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London, Ep. 4

February 24, 2010 — The Literary Death Matches 4th London episode at The Book Club — alongside the brilliant YARN Festival — was jam-packed with onlookers, levity, talent and enough smart-spun judging quips to make the whole matter a must-see. In the end, finalists Richard Milward (representing Faber) narrowly topped The Book Club Boutique's Salena Godden in a wild game of Springtime Olympic Cadbury Egg Bowling® that saw Milward fill both Jane Austen and W.B. Yeats wide maws with rolled choco-eggs, and thus raise himself to the rare standard of Literary Death Match immortality. 

But before the tense finale, the event — sponsored by Picador Books and Against Nature — kicked off in grand fashion, with a first round for the ages that pitted Godden against Nasty Little Press rep John Osborne. Godden stole the audience's attention by repeating the word "cock" throughout her single piece, while Osborne earned it back with a charming trio of poems, two from What if Men Burst in Wearing Balaclavas? 

The attention then turned to the night's trio of star judges, led by Rising Magazine's Tim Wells, TV presenter/actress writer Emma Kennedy, and singer/artist/writer Molly Carroll. While Kennedy admitted she wanted to adopt Osborne, Carroll was taken by Godden's fascination with, well, cock. After a lengthy huddle, the judges finally finished flipping their mental coins, and Godden was narrowly named the night's first finalist.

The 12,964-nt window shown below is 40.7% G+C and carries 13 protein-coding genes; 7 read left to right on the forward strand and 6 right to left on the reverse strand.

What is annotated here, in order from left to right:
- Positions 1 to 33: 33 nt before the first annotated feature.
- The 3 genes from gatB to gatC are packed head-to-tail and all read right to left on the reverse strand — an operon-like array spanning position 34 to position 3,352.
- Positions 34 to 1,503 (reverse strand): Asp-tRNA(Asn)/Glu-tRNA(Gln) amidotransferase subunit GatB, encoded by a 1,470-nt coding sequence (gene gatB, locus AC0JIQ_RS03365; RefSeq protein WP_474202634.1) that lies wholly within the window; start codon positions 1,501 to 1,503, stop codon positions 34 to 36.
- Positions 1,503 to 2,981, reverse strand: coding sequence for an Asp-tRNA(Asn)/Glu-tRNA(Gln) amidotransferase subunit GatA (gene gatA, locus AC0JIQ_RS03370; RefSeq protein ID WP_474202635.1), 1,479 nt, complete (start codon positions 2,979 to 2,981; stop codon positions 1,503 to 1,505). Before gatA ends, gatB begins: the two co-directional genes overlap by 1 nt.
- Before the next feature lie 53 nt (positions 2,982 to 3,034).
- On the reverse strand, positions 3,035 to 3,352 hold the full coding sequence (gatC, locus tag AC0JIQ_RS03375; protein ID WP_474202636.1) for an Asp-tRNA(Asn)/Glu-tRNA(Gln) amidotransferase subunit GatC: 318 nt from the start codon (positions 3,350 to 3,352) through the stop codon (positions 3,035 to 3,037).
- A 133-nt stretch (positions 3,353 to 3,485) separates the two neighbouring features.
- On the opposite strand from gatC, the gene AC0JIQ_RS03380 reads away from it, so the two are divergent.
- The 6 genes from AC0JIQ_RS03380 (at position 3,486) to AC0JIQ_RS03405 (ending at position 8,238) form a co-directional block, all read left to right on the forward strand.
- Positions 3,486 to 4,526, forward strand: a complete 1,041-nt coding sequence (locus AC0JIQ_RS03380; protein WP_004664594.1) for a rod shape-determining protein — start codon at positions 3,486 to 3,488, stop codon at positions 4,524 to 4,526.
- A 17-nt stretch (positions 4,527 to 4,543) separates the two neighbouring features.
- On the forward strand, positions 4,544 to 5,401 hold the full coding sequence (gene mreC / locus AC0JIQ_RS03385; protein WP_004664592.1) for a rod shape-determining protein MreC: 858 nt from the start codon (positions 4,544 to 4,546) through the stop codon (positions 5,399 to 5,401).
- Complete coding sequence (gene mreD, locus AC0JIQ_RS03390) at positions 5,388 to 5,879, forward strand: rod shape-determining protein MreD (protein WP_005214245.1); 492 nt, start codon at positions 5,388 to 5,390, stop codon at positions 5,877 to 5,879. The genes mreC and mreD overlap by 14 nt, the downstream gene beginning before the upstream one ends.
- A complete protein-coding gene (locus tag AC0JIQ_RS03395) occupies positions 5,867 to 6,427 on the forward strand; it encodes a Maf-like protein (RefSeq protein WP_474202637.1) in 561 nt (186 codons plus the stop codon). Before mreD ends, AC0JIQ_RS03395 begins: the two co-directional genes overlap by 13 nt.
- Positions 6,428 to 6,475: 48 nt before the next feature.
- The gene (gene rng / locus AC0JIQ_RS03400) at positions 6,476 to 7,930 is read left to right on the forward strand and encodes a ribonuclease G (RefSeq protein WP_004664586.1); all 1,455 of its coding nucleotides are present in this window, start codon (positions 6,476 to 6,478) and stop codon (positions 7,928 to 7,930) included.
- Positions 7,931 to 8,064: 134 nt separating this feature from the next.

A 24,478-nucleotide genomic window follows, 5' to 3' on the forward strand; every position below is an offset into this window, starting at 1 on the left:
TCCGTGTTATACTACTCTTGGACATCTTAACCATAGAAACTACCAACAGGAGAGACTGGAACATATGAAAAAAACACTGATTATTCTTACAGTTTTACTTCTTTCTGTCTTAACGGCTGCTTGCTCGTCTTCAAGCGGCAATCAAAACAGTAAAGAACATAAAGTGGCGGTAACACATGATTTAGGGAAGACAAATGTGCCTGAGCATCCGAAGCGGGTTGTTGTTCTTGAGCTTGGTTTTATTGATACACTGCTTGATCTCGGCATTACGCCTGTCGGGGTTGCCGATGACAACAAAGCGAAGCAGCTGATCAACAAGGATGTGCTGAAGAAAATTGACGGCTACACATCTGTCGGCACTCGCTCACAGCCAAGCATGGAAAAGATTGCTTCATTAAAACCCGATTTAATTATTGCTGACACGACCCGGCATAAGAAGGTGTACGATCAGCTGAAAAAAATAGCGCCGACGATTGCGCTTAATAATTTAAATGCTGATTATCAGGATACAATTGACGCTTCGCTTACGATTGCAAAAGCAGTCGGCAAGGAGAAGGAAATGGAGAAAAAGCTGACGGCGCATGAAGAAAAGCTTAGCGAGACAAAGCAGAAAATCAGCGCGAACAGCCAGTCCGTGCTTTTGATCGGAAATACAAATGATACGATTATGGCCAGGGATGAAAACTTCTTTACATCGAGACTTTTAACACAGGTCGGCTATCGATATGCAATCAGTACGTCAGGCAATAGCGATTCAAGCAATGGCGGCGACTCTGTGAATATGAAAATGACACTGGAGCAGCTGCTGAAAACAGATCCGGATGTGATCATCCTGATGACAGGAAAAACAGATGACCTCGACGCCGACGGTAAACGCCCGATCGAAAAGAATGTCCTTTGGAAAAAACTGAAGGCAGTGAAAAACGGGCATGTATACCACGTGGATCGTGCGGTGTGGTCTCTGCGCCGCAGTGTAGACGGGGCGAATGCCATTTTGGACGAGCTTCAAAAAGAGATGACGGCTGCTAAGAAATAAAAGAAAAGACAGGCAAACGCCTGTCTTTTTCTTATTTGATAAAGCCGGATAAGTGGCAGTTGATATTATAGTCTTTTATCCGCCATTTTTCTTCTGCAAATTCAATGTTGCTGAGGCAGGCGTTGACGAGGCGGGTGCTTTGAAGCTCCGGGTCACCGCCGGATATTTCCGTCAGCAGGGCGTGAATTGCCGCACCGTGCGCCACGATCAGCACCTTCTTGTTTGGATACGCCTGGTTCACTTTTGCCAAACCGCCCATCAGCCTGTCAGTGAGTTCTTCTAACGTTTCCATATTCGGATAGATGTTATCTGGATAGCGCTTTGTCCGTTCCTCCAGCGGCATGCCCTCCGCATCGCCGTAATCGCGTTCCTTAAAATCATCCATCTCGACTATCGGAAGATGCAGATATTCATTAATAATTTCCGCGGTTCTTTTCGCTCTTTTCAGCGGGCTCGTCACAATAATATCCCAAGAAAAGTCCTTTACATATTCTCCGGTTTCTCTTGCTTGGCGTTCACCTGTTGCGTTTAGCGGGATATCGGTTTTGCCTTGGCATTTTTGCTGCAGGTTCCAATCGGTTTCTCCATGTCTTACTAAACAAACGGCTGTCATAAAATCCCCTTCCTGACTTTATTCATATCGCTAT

After a boozy intermission the second round began with Pen Pusher's Anna Goodall taking over the hosting duties from Opium Magazine's Todd Zuniga. First up was Milward who read from his own Ten Storey Love Song, with a box (aka apartments) over his head, followed by Sophie Lewis, Litro Magazine's rep who read two pieces, one straight from Litro's latest issue.

Again the mic was turned over to the judges, with Kennedy kindly scolding Milward for covering up his face, and Lewis was lauded by Wells for how well she channeled the characters in the pieces she performed. After another difficult decision, Milward was selected to advance. 

Then came the finale, in which each combatant — Milward and Godden — were handed five Cadbury Eggs, and asked to be the first to roll them through the mouths of brilliant springtime scribes: Jane Austen, W.B. Yeats and Alan Titchmarsh. Milward came out firing, taking Round 1 (and a pixellated poster of Austen) with a stiff roll that landed him the lead. Then it was a back-and-forth battle for Yeats, though Milward seemingly wayward throw lipped in, after it seemed like a miss, devastating Godden's throng of fans, and sending Milward supporters into a frenzy as he was crowned the latest Literary Death Match champion.  Literary Death Match Sponsor 


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